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What is Vendor Lock-in?

Vendor Lock-in comes in many forms but happens to be particularly popular in the technology industries.  In every case, it appears the results are the same: client frustration.  Either the vendor or their employees are frustrated with an upset client, or a client is upset because they can't leave the provider.  This whole process is seriously inefficient, lazy, and costly.

Although KYNGIN itself is closed sources software, none of the data we host is encapsulated in a closed mechanism that we can't export as needed.  If at any time a client decides to move their data elsewhere, the databases, e-mails, dns zones, website files, storage data, and VM's are all easily exportable and can be hosted at ANY hosting company that uses the same open source technologies which are all publicly available.  KYNGIN is a product built to host your data in a plain text or binary format at lightning speed, and in doing so we never hold any data hostage or lock features behind a proprietary plugin or module that is difficult to remove after installation and setup.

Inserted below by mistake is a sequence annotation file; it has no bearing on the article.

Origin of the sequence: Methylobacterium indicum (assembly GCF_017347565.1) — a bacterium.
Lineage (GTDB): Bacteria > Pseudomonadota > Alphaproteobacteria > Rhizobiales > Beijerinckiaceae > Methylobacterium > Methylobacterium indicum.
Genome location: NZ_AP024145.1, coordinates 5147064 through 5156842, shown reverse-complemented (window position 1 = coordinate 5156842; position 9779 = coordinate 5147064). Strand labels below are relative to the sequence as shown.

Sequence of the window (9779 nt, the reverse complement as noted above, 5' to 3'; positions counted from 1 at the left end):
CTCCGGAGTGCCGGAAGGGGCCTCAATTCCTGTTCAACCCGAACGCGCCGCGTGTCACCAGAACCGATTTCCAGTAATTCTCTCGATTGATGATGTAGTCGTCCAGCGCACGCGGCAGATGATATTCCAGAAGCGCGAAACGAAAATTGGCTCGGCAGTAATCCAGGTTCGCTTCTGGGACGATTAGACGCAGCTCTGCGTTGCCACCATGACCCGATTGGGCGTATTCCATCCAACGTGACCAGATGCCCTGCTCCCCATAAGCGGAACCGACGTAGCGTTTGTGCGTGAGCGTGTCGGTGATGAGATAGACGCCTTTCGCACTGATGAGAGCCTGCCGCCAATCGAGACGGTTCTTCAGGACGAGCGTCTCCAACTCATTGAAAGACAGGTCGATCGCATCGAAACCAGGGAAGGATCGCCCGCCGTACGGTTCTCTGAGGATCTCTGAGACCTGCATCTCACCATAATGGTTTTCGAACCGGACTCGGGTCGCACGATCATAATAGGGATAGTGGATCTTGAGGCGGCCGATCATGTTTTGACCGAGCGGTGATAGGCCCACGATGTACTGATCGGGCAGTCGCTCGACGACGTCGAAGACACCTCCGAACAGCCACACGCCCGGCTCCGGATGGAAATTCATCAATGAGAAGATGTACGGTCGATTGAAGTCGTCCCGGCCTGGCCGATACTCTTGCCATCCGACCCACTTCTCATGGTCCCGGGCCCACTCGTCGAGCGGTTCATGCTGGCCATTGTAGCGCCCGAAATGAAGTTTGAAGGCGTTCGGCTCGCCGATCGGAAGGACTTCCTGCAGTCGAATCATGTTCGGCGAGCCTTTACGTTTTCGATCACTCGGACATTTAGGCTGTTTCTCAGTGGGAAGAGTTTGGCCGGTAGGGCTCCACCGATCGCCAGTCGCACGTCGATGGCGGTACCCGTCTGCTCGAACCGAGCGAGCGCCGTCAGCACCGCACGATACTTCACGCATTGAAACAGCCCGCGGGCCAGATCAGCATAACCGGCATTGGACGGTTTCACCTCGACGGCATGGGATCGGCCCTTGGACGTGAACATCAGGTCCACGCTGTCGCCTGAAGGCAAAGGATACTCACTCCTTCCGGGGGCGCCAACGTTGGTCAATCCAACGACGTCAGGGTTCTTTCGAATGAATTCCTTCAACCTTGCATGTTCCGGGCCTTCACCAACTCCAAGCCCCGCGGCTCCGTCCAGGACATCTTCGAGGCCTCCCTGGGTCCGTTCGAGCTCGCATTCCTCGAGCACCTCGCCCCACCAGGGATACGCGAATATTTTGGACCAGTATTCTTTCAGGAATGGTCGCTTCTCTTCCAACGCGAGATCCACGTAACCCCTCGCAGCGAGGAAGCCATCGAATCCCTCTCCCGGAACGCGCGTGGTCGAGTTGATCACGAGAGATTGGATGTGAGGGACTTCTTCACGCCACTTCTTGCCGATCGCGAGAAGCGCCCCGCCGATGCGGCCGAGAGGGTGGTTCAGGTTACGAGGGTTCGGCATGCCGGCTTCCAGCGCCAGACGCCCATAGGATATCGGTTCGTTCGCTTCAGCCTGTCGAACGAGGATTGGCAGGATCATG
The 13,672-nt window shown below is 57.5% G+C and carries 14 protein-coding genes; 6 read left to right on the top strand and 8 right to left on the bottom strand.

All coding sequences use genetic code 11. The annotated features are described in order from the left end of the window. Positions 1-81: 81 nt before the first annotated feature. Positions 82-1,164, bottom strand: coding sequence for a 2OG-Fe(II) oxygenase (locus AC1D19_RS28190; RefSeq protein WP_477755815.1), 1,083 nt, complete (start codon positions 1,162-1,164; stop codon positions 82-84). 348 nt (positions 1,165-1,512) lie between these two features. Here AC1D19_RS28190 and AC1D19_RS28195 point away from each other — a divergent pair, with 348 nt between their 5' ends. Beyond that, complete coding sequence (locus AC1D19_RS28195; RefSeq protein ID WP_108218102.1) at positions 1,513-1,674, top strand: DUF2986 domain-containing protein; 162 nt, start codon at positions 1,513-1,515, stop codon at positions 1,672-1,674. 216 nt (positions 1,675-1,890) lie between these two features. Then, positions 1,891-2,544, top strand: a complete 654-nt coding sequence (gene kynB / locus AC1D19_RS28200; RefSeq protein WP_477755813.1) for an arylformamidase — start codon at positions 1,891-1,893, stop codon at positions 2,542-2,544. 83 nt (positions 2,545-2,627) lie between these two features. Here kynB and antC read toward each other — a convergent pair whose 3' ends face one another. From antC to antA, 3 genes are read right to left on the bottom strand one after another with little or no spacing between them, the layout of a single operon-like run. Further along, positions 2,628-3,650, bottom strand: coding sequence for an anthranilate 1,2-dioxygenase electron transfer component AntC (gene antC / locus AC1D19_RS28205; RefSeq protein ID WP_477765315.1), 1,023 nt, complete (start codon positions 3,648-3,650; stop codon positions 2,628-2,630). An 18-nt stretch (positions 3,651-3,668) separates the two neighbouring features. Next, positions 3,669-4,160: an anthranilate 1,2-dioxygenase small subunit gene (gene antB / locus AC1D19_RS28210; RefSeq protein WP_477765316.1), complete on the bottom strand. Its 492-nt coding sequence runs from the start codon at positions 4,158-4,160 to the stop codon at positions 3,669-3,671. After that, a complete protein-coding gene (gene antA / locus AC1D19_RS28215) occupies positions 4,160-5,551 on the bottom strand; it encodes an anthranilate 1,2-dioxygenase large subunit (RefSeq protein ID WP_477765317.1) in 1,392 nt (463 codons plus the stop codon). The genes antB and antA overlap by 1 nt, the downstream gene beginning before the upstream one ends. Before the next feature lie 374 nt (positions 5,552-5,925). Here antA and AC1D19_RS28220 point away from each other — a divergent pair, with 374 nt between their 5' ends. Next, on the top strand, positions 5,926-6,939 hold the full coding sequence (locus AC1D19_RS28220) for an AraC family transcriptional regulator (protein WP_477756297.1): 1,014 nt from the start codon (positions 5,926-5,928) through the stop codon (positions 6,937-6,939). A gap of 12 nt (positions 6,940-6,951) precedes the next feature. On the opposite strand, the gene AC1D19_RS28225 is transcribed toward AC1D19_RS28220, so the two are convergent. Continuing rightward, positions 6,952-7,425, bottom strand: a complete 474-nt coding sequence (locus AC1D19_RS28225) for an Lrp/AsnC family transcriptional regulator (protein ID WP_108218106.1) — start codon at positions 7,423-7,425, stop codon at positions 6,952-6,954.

Common in the commodity hosting space are vendors that ask you to sign multi-year agreements to keep pricing low.  We take a very clear position here at Mindpack Studios that if you don't want to be a client, we have no reason to keep you around.  Locking you into contract when the relationship isn't productive sounds like a huge waste of time for everyone.  By that comment, it's probably pretty clear that we stand against contractual obligations with our clients because these agreements either Option 1) Explicitly state that we are taking financial risk with our clients (likely because we have to purchase dedicated equipment and resources specific for their needs), or Option 2) Implicitly state that we have something disingenuous to hide in the business transaction but offer you a "deal" by agreeing to commit to multiple years of service.